Protesters disagree with OSU meat production practices

Organizer of the protest and OSU environmental sciences student Emily Barnett (far left) and members of the protest holding up signs protesting Oregon State University’s Clark Meat Lab on Campus Way.

William Ross, News Contributor

Clarification: the title of this article was updated to clarify the purpose of the protest. 

People in the Corvallis and surrounding communities gathered outside the Clark Meat Lab on Campus Way to have a peaceful protest against Oregon State University meat practices on Nov. 22.

The protest took place from 1 p.m. to 4 p.m., the time coincides with the regular schedule hours of Clark Meat Lab’s weekly sale of animal products. The Facebook group Vegans and Vegetarians organized the protest at OSU. It brought students attending OSU and people from Eugene out to support animal rights. 

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Organizer of the protest and OSU environmental sciences student Emily Barnett said Vegans and Vegetarians at OSU’s goal was to highlight animal slaughtering happening on the OSU campus.

The protest acted as a visual for the animals that are now dead because of the university’s meat practices. This included chalking the road to the lab and including the pictures of the animals slaughtered. 

“We are partly holding a visual for the animals killed at this slaughterhouse. A lot of students don’t know that the Clark Meat Lab is actually a slaughterhouse,” Barnett said.  “Animals on Campus Way’s bike path are killed here including the steers at the Steer-A-Year Barn and the pigs at the Swine Center.”

To celebrate the lives of these animals, protesters gave out two types of carnations. They provided white carnations to represent purity and innocence, and red to show love and remembrance for the animals. 

Activist and Corvallis resident Bjorn Kristensen said the protest also shows off how OSU’s values and goals contradict each other. 

“If you go down this path (Campus Way), you’ll see a few farms, then right after that you will see a huge array of solar panels, then the swine farm. It’s counterproductive to the mission sustainability stance that OSU has. We have all this clean energy, then we still are doing this unsustainable practice,” Kristensen said.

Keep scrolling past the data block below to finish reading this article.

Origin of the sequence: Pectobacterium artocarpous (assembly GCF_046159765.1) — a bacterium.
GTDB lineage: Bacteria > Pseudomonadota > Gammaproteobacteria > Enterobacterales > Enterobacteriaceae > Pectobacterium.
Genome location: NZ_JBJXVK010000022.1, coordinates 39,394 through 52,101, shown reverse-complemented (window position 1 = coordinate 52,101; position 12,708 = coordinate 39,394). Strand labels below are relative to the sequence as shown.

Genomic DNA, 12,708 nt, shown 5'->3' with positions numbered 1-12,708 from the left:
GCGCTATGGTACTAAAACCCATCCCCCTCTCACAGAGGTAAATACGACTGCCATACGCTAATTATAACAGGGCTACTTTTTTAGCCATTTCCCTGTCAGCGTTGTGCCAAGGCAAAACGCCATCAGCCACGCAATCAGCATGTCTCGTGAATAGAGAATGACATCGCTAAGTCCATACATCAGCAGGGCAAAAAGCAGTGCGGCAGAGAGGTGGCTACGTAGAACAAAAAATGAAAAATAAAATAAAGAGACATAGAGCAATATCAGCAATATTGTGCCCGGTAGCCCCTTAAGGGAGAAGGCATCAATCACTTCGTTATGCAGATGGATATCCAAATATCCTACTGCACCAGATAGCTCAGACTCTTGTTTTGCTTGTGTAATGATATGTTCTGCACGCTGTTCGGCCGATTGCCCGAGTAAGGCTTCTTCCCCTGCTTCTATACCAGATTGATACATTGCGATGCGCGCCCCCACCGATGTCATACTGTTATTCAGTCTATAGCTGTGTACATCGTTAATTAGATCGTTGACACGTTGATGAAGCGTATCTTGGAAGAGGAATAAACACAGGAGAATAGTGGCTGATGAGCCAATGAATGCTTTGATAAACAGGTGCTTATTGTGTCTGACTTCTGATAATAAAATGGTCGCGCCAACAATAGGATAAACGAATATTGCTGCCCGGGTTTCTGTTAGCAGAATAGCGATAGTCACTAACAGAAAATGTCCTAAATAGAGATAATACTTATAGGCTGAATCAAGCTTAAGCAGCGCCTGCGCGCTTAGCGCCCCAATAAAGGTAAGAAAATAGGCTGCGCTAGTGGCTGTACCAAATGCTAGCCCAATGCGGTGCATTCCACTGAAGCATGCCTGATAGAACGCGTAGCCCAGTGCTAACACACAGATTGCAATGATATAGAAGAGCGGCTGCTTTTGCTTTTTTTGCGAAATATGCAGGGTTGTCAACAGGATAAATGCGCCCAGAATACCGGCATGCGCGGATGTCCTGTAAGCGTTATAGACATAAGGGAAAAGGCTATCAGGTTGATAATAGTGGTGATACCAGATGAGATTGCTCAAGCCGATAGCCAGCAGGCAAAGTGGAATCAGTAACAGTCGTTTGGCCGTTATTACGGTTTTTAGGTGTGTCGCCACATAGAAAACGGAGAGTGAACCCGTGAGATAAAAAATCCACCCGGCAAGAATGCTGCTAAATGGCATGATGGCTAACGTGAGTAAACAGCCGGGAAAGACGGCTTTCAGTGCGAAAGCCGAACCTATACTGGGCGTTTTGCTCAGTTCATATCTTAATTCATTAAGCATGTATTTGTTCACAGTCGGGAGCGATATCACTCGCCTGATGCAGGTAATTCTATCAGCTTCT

According to Kristensen, OSU would be better off getting rid of the animals and using the food used to feed them for other purposes. This would get rid of animal suffering and eliminate the unsustainable practices performed by OSU, Kristensen said.

Vegans and Vegetarians at OSU successfully organized a peaceful protest, but on occasion, a by-passer would disagree with the organization’s message. Dialogue by both parties allowed the event to continue on peacefully with no aggression.  

According to OSU’s Associate Vice President of University Relations and Marketing, Annie Athon Heck, OSU had knowledge of the protest and is handling animals at OSU in an appropriate manner.    

“We are aware of the protest, we understand and respect that people have varied viewpoints regarding food production. Operations of OSU’s Clark Meat Science Center are in accordance with applicable regulations regarding the humane treatment of animals. As Oregon’s statewide university, OSU addresses complex issues, including food production, through science-based research, teaching and community outreach and engagement,”  Heck said.

Barnett said it would be great if OSU were to stop their current animal practices. As for now, the main goal is still to let OSU students know that slaughterhouses are a part of Oregon State University. 

“OSU is going to tell you that they are teaching the best grazing practices. There is no best grazing practices because livestock are invasive and they always will be,” Barnett said.

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